The Phrygians also have a similar myth whose source is placed in the Thymbrion of Phrygia. They report that when Silenus revealed his secrets to Midas, he led him near Dionysus on the eleventh day. The God, pleased and grateful for the hospitality of Silenus, let Midas ask for anything he wanted, and that was the moment Midas asked for everything he touched to be turned into gold. First, Midas gained great power from this ability, and every object he felt became golden. Suddenly, after a series of unfortunate events, such as his food becoming gold before eating it and his daughter, Marigold, when he hugged her, King Midas realized his wrong choice and asked Dionysus to rid him of it. Following the god’s advice, Midas, despite the difficulties in finding the destination, went to Lydia in Sardis, where was the river Pactolus. As soon as he washed his hands to the river’s water, the gold was flowing from his hands into the river, and since then, the river Pactolus has been gushing gold. After that, everything Midas has changed to gold returned to normal, and Midas shared his great fortune and happiness with Phrygians. After that, King Midas became wiser, more grateful, and more generous. He became a beloved King for Phrygia.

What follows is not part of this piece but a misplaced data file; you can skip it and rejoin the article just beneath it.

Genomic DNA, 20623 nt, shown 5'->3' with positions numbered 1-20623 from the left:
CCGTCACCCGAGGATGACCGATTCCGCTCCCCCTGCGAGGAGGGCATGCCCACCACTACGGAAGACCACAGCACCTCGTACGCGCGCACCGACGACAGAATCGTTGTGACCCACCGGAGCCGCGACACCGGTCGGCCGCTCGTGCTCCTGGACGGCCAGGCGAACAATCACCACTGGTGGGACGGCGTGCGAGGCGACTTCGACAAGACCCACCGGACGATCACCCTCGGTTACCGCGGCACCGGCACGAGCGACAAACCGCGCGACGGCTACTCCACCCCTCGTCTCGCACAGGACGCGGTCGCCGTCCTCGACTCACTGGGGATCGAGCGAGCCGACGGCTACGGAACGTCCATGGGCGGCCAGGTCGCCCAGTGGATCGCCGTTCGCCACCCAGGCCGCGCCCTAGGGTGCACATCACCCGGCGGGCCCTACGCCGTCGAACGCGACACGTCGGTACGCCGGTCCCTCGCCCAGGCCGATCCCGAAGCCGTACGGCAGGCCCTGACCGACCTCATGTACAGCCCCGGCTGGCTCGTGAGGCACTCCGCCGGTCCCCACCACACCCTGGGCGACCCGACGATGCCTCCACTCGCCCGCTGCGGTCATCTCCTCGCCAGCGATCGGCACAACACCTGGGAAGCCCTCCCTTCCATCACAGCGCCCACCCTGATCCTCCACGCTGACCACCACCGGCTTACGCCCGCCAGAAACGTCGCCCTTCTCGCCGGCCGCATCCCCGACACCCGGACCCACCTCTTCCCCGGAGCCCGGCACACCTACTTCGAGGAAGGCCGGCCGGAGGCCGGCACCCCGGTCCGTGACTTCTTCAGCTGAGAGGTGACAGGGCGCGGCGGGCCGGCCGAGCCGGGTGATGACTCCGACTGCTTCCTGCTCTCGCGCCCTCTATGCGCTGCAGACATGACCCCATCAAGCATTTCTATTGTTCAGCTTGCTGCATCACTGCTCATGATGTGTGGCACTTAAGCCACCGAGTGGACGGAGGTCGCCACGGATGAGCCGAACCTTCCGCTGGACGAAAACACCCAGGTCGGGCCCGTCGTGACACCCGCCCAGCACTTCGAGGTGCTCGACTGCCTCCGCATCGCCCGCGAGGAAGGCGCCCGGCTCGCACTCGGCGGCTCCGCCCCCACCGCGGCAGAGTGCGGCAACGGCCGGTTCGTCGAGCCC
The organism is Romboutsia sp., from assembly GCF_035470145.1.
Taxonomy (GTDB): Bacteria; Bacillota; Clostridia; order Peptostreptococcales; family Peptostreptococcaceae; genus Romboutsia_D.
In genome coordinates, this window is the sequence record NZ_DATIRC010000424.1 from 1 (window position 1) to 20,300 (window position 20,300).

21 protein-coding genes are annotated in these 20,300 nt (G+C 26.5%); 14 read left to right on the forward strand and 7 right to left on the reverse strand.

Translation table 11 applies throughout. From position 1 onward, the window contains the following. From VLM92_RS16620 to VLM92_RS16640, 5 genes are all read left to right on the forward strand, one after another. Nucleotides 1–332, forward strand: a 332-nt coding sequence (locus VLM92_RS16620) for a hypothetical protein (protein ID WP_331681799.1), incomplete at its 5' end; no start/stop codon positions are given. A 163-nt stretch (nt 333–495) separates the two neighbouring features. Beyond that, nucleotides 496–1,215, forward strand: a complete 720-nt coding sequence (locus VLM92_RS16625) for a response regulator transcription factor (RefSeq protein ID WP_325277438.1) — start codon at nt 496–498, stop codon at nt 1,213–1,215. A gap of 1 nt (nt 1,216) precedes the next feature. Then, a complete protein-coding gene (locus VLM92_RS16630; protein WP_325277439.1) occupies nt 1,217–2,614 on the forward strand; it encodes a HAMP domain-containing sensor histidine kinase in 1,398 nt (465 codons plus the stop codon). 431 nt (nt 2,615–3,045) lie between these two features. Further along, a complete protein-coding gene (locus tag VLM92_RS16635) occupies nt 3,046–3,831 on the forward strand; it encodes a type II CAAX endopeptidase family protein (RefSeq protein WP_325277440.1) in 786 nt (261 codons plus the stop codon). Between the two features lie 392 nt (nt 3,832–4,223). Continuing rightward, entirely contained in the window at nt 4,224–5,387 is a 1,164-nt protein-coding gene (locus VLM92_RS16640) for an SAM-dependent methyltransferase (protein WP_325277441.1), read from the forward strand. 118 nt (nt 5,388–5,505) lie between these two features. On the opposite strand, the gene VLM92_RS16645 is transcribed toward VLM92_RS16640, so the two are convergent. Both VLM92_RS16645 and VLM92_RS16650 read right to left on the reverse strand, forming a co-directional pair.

There are several versions of the myth of Midas Touch, and the one mentioned above is just a summary of the myth. Midas myth is an allegory of what happens when one doesn’t recognize and appreciate true happiness and wants greedily always more. Midas wish was at first a blessing of a wealthy king that finally becomes a curse of a “slave” of his greediness. Although, nowadays, the saying “Midas touch” is used when one wants to mention the good fortune or abundance.